13. An acyclic machine comprising a pair of spaced annular stators each having a field coil and an armature positioned for rotation therein, said armature comprising a magnetic core having a pair of spaced annular current collectors protruding from its peripheral surface, each of said stators comprising a magnetic core having an annular cavity defining a current collector and of a configuration suitable for respectively accepting the current collectors on the armature surface, said cavity being formed by wall surfaces generally complementary to the armature current collector surfaces and thereby forming a current transfer chamber therebetween, spaced liquid metal supply and discharge openings in the stator cavity walls for delivering liquid metal into the chamber and discharging it to a drain for subsequent recirculation through the chamber, at least one pumping device formed on each armature current collector and coacting with the wall surfaces of the stator current collectors for imparting a pressure to the liquid circulating in the chambers during the time the armature is rotating, said pressure being of magnitude sufficient to balance the magnetic and centrifugal forces which tend to move the liquid axially out of the chambers in addition to the pressure supplied by a pump remote from the generator, and a labyrinth comprising a multitude of annular grooves formed on opposite sides of the armature current collectors and arranged to receive any leakage of liquid metal from the chambers, annular openings formed in the stator cavity walls and in a position to receive such liquid metal as may be thrown outwardly by centrifugal force from the armature annular grooves prior to delivery to a drain, and terminals respectively connected to each of said stators, the arrangement being such that when the field coils are energized and a voltage is induced in the armature, currents of high magnitude flow from the armture current collectors across the chambers containing the pressurized liquid metal to the stator current collectors which then deliver the current to said terminals.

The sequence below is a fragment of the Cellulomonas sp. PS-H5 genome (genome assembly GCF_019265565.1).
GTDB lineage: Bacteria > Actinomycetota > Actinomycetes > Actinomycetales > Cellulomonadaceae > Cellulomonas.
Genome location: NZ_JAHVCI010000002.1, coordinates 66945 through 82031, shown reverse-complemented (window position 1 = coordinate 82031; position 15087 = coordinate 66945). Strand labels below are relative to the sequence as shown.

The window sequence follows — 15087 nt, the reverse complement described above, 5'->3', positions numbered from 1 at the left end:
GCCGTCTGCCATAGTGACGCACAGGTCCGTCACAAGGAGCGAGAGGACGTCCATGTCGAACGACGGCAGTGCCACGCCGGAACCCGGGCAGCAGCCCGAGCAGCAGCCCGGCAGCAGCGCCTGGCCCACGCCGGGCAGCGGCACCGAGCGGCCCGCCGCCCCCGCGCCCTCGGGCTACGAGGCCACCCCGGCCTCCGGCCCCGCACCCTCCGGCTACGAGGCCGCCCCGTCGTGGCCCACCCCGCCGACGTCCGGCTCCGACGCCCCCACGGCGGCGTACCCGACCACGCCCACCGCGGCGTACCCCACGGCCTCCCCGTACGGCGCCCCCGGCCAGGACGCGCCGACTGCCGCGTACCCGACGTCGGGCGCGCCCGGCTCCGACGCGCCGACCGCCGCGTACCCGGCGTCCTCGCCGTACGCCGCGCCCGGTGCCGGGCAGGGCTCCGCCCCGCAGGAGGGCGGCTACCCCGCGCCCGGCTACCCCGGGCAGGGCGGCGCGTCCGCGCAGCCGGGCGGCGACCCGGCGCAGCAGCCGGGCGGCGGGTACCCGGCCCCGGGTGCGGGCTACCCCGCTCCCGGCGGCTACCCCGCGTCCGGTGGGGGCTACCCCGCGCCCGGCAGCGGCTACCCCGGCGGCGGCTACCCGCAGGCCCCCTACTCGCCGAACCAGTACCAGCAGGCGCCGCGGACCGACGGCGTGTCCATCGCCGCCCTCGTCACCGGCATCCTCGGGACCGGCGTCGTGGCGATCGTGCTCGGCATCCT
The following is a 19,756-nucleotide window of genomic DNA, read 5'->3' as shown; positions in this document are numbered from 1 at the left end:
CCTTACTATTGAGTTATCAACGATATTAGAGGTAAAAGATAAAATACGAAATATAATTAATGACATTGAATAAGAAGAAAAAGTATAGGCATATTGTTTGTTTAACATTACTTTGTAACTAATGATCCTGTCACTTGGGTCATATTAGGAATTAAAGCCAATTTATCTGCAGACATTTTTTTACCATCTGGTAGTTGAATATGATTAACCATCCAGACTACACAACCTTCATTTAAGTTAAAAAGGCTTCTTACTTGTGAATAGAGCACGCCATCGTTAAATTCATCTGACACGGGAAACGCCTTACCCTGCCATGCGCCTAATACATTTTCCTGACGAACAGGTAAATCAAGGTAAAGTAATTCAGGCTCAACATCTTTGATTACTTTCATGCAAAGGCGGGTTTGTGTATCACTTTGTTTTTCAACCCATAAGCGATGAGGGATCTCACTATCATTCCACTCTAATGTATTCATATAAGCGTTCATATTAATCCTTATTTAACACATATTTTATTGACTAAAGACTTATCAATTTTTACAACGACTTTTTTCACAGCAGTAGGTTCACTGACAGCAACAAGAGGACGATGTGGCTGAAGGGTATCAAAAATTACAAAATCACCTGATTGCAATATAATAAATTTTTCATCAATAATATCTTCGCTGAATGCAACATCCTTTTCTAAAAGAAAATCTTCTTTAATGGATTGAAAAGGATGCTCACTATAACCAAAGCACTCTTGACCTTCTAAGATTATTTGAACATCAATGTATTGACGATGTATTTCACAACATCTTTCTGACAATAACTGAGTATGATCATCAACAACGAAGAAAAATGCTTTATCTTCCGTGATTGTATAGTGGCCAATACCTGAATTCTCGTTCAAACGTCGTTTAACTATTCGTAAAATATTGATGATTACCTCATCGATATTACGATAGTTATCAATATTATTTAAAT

14. An acyclic machine comprising a pair of spaced annular stators each having a field coil therein and an armature positioned for rotation in said stators, said armature comprising a magnetic core having a pair of spaced current collectors protruding outward from its peripheral surface, each of said current collectors projecting into an annular cavity in each of the stators and respectively forming separate chambers therebetween, liquid metal supply and discharge passages in the walls of each of the stator cavities for circulating liquid metal through the chambers to facilitate the transfer of current from the armature current collectors to current collectors defined by the cavity walls on the stators, at least one pumping land formed on a side of the armature current collectors designed to cooperate with the walls of the stator current collectors for diverting the liquid metal back into said chambers and maintaining a pressure therein of suflicient value to cause the liquid metal to form an uninterrupted bridge between the armature and stator current collectors, said discharge passages being formed in a wall of each stator cavity and on the side opposite from the pumping land thereby requiring the liquid metal to flow across the surface of the armature current collector prior to being discharged into said passages for delivery to a drain, a labyrinth seal comprising grooves formed on opposite sides of the armature current collectors designed to cooperate with annular outlets formed in the walls of the stator cavities for discharging thereinto any liquid metal which may escape from the chambers during operation, at least one of said grooves being positioned along the side of each current collector for discharging liquid metal from the chamber directly into the discharge passages connected with the drain, and terminals connected to said stators for supplying generated power to an external source.